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Tokyo turns down Australian proposal for TPP without U.S., vows to keep pushing Trump

by Reiji Yoshida

Staff Writer

On Tuesday Tokyo turned down — at least for now — an Australian proposal to revise the Trans-Pacific Partnership free trade agreement, saying a TPP deal without the U.S. is “meaningless.”

Tokyo said it will instead continue to urge Washington to get on board as other member nations look to salvage the deal, said Koichi Hagiuda, deputy chief cabinet secretary, during a daily news briefing.

Hagiuda’s comments came a day after U.S. President Donald Trump signed an executive order to end U.S. participation in the 12-country pact.

“Without the U.S., the TPP pact is meaningless as Prime Minister Shinzo Abe has clearly said,” Hagiuda told a regular news conference at the Prime Minister’s Office. “The fundamental balance of interests is lost without the U.S.”

Hagiuda said for now Japan was “not thinking about an action with 11 countries” to push for a TPP without the U.S.

But Australia is trying to persuade member countries to reformulate the deal, possibly inviting China to join.

On Monday, Australian Prime Minister Malcolm Turnbull had a 30-minute teleconference with Abe. Hagiuda said the two discussed “the importance of free trade including the TPP,” but declined to comment on whether they discussed Canberra’s push for a TPP without the U.S.

Turnbull, meanwhile, also spoke overnight with the prime ministers of New Zealand and Singapore about the possibility of proceeding without the U.S.

“Losing the United States from the TPP is a big loss, there is no question about that,” Turnbull told reporters in Canberra on Tuesday. “But we are not about to walk away … certainly there is potential for China to join the TPP.”

Australian Trade Minister Steven Ciobo said Australia, Canada, Mexico and others explored the concept of a “TPP 12 minus one” — the pact without the U.S. — at a World Economic Forum meeting in Davos, Switzerland, last week.

For now, the TPP won’t take effect, as the U.S. alone accounts for about 60 percent of the combined gross domestic product of the member countries. Japan is the second-largest economy among the 12 countries, accounting for 17.7 percent of total GDP.

For the TPP to take effect, at least six countries that account for 85 percent or more of the combined GDP of the 12 members should ratify the pact. To invite a new country, a renegotiation of the TPP agreement would be required.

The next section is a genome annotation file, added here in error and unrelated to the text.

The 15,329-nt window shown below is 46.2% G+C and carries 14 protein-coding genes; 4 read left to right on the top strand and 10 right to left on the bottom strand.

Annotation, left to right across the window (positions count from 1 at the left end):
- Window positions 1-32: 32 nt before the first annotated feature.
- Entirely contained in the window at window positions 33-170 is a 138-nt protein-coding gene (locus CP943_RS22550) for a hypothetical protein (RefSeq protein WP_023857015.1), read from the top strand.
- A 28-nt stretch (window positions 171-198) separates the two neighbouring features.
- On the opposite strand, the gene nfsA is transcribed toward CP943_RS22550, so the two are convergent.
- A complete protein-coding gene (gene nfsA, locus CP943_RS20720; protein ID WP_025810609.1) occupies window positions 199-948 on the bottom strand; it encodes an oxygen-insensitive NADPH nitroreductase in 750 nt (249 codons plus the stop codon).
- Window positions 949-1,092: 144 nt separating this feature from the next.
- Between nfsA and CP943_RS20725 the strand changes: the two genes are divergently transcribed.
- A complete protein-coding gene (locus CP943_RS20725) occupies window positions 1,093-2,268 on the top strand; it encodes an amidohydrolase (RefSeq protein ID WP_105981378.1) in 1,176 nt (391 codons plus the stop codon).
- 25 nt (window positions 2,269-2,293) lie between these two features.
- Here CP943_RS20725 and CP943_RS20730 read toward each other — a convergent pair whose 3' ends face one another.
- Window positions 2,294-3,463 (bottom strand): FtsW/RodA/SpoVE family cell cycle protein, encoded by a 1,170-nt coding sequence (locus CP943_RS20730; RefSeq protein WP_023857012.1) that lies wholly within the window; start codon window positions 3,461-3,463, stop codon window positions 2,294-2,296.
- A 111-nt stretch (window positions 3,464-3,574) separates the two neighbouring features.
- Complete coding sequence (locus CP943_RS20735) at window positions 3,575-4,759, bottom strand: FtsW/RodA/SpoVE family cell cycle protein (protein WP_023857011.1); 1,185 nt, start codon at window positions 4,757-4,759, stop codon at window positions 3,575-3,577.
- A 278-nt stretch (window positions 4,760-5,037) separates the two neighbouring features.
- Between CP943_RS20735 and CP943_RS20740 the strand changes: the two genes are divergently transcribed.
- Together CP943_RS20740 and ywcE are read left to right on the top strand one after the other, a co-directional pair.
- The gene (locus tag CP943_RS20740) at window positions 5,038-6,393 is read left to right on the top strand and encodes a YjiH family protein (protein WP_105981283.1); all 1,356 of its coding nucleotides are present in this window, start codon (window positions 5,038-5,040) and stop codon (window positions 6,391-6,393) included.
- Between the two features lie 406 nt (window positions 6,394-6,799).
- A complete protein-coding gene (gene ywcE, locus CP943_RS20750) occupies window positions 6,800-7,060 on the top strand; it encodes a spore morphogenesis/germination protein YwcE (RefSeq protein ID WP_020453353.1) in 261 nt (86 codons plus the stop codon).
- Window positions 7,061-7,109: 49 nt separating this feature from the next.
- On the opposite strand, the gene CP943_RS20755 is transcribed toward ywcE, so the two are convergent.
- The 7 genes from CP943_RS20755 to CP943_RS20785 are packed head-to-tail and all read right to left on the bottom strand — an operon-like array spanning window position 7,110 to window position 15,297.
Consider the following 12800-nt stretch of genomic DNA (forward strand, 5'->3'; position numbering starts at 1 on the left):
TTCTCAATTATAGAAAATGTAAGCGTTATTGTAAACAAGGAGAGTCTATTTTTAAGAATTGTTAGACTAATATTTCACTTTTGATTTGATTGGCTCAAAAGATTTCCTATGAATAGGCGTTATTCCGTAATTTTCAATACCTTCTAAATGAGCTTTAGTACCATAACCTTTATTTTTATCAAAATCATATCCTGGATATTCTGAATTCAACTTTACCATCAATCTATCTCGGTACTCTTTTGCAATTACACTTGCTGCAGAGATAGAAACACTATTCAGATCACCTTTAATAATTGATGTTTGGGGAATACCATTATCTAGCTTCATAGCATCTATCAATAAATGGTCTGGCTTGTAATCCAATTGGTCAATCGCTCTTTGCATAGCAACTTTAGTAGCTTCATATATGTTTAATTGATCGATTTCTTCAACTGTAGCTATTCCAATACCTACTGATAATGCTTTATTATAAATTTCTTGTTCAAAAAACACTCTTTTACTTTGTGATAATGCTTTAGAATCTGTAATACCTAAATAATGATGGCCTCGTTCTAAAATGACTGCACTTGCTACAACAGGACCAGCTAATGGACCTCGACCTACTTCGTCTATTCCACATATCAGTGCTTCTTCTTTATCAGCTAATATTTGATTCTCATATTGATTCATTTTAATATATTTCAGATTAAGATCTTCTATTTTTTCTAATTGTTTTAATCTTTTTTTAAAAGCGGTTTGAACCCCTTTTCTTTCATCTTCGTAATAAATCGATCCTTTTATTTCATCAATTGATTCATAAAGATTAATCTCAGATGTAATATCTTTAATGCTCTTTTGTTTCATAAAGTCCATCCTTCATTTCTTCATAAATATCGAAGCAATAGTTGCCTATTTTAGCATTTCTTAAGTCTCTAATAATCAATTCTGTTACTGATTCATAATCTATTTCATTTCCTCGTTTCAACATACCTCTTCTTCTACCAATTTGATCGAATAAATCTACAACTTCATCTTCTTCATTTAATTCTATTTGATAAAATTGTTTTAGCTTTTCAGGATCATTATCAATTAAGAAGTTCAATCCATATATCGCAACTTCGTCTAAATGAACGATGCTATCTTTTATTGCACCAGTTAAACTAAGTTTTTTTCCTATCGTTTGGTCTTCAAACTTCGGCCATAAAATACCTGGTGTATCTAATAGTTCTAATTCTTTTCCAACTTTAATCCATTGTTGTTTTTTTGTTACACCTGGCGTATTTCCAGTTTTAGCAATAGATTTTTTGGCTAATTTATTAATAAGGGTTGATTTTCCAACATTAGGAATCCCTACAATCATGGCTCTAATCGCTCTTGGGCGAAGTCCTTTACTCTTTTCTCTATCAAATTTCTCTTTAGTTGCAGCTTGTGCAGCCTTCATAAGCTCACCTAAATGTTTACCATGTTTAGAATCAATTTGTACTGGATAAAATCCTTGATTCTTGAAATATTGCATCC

Japan is the second-largest economy among the 12 countries, accounting for 17.7 percent of total GDP.

Former U.S. President Barack Obama framed a TPP without China in an effort to write Asia’s trade rules before Beijing could, establishing U.S. economic leadership in the region as part of his “pivot” to Asia.

Hagiuda said Tokyo believed a free trade system based on fair, shared rules is “a source of economic growth of the world.”

With that in mind, Japan will keep urging the U.S. to come back to the TPP deal. Tokyo will also use the TPP as “a standard reference” in its negotiations on other free trade pacts, such as the Regional Comprehensive Economic Partnership, Hagiuda said.

Sixteen countries, including Japan, China, South Korea, Australia, New Zealand, India, Indonesia, Malaysia and Thailand, have held negotiations to conclude a RCEP free trade pact. RCEP does not include the U.S.

Japan had hoped the TPP would be a world-standard free trade pact, giving Japan leverage in negotiations with other countries in setting trade rules favorable to Japan, in particular with China.

However, the TPP now looks dead in the water with Trump’s announcement. Officials and observers in Japan are concerned it may give China a better position in RCEP talks, such as efforts to protect its state-run corporations.

“We’re already hearing calls for a less ambitious trade agreement in the region with lower standards, lower protections for workers, lower protections for the environment,” Obama told a news conference in Nov. 20 in Lima, where top leaders of TPP countries together pushed for the pact.

“That kind of agreement would obviously exclude U.S. workers and businesses and access to those markets. … I think not moving forward would undermine our position across the region and our ability to shape the rules of global trade in a way that reflects our interests and our values,” Obama said.

On Tuesday Chilean Foreign Minister Heraldo Munoz said it had received positive responses after inviting ministers from other TPP nations, as well as China and South Korea, to a summit in March to discuss how to proceed with other free trade pacts.

Information from Reuters, AFP-JIJI added